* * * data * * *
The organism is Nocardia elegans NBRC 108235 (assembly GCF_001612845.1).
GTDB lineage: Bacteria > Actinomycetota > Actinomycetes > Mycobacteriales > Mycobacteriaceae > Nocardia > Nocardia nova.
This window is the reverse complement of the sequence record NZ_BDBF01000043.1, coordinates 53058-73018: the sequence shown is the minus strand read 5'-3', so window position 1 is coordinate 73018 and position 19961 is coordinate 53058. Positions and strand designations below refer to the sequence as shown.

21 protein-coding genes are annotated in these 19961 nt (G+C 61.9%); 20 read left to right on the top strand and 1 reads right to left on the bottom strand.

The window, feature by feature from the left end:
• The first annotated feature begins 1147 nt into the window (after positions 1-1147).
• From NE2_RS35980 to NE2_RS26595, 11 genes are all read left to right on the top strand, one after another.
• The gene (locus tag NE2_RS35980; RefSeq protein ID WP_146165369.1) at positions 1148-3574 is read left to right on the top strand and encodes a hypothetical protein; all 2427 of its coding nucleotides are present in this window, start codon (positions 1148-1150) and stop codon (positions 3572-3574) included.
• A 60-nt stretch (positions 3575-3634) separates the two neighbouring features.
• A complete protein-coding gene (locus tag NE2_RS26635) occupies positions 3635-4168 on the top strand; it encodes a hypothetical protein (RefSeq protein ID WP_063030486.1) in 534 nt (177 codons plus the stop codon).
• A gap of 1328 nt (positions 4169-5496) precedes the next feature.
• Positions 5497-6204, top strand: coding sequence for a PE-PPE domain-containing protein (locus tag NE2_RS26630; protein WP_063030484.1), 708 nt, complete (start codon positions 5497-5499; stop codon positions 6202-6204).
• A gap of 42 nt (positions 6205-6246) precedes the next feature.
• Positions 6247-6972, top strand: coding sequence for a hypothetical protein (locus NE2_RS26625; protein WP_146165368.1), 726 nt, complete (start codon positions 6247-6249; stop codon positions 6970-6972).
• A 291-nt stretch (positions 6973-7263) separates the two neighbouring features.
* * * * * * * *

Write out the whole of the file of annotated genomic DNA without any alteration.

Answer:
The organism is Nocardia elegans NBRC 108235 (assembly GCF_001612845.1).
GTDB lineage: Bacteria > Actinomycetota > Actinomycetes > Mycobacteriales > Mycobacteriaceae > Nocardia > Nocardia nova.
This window is the reverse complement of the sequence record NZ_BDBF01000043.1, coordinates 53058-73018: the sequence shown is the minus strand read 5'-3', so window position 1 is coordinate 73018 and position 19961 is coordinate 53058. Positions and strand designations below refer to the sequence as shown.

21 protein-coding genes are annotated in these 19961 nt (G+C 61.9%); 20 read left to right on the top strand and 1 reads right to left on the bottom strand.

The window, feature by feature from the left end:
• The first annotated feature begins 1147 nt into the window (after positions 1-1147).
• From NE2_RS35980 to NE2_RS26595, 11 genes are all read left to right on the top strand, one after another.
• The gene (locus tag NE2_RS35980; RefSeq protein ID WP_146165369.1) at positions 1148-3574 is read left to right on the top strand and encodes a hypothetical protein; all 2427 of its coding nucleotides are present in this window, start codon (positions 1148-1150) and stop codon (positions 3572-3574) included.
• A 60-nt stretch (positions 3575-3634) separates the two neighbouring features.
• A complete protein-coding gene (locus tag NE2_RS26635) occupies positions 3635-4168 on the top strand; it encodes a hypothetical protein (RefSeq protein ID WP_063030486.1) in 534 nt (177 codons plus the stop codon).
• A gap of 1328 nt (positions 4169-5496) precedes the next feature.
• Positions 5497-6204, top strand: coding sequence for a PE-PPE domain-containing protein (locus tag NE2_RS26630; protein WP_063030484.1), 708 nt, complete (start codon positions 5497-5499; stop codon positions 6202-6204).
• A gap of 42 nt (positions 6205-6246) precedes the next feature.
• Positions 6247-6972, top strand: coding sequence for a hypothetical protein (locus NE2_RS26625; protein WP_146165368.1), 726 nt, complete (start codon positions 6247-6249; stop codon positions 6970-6972).
• A 291-nt stretch (positions 6973-7263) separates the two neighbouring features.